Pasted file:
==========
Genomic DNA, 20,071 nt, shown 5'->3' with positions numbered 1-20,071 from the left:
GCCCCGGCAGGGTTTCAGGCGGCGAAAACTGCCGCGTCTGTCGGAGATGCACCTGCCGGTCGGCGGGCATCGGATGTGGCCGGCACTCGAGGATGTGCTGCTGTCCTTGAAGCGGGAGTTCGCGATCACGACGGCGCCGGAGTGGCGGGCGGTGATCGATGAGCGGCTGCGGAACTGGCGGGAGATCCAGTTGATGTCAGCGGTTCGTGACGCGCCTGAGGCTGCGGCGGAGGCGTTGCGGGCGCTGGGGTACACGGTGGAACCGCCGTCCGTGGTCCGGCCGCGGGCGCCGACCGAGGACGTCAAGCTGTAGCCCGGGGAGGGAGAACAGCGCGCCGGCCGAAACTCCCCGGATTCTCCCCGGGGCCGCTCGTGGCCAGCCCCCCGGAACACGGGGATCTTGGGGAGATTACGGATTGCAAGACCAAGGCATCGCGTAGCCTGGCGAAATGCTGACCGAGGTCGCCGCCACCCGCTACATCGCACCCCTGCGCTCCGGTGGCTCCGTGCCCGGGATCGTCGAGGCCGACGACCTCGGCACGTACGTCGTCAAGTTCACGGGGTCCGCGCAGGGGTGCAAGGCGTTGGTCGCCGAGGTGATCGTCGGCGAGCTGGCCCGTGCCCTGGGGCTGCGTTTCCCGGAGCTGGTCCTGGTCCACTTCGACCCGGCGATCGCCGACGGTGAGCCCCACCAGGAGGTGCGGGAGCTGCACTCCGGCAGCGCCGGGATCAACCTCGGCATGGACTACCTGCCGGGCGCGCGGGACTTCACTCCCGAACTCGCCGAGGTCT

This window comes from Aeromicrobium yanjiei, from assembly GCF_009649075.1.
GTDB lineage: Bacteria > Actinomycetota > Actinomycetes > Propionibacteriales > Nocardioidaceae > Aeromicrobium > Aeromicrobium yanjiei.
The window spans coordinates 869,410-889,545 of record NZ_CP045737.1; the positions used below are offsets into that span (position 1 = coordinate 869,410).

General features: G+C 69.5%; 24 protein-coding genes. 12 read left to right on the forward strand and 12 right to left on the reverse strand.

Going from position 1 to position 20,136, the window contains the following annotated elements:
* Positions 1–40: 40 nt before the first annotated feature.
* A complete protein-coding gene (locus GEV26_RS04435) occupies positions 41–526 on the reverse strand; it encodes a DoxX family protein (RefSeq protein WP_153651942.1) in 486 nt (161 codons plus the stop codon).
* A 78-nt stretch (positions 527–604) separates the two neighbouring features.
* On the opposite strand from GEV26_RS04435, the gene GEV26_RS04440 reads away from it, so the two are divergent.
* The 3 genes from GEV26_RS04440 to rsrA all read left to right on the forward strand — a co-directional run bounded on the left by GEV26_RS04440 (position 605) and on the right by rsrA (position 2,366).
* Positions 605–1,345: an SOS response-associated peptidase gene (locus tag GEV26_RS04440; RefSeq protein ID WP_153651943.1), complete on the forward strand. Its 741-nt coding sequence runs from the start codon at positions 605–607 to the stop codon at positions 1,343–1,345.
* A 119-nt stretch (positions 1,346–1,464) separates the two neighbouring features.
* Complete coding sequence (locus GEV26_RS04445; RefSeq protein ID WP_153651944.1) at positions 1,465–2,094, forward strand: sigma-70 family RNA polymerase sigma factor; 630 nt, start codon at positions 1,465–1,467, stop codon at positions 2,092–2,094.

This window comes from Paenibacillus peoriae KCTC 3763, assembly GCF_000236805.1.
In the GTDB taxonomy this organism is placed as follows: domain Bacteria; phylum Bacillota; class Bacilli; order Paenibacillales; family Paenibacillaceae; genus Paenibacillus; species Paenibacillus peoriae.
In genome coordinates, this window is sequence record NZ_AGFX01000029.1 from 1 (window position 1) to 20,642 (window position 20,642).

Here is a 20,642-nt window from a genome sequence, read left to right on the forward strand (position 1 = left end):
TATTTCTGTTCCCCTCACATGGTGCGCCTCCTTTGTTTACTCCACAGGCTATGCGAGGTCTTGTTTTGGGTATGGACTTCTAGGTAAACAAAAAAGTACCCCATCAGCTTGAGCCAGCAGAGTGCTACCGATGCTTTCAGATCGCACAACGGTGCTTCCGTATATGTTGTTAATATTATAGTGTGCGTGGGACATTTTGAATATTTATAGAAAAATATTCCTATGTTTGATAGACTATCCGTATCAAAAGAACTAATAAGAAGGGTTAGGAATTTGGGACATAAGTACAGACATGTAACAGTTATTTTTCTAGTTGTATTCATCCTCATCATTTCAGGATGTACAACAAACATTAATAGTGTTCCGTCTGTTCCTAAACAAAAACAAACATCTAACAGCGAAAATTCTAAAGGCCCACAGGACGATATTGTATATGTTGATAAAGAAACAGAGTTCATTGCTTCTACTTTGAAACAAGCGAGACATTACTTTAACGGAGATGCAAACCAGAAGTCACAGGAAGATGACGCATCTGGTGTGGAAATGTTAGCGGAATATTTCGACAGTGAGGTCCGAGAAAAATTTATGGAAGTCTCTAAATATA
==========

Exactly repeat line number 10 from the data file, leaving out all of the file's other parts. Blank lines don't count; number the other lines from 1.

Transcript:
* A 78-nt stretch (positions 527–604) separates the two neighbouring features.